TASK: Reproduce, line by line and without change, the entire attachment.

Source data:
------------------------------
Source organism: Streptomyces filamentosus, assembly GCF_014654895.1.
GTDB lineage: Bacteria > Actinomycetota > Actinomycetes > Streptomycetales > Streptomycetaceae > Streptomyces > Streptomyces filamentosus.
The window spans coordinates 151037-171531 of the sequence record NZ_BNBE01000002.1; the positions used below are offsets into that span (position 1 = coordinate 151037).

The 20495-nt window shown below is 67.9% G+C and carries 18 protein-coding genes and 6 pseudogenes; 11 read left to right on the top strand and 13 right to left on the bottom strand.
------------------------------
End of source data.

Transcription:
Source organism: Streptomyces filamentosus, assembly GCF_014654895.1.
GTDB lineage: Bacteria > Actinomycetota > Actinomycetes > Streptomycetales > Streptomycetaceae > Streptomyces > Streptomyces filamentosus.
The window spans coordinates 151037-171531 of the sequence record NZ_BNBE01000002.1; the positions used below are offsets into that span (position 1 = coordinate 151037).

The 20495-nt window shown below is 67.9% G+C and carries 18 protein-coding genes and 6 pseudogenes; 11 read left to right on the top strand and 13 right to left on the bottom strand.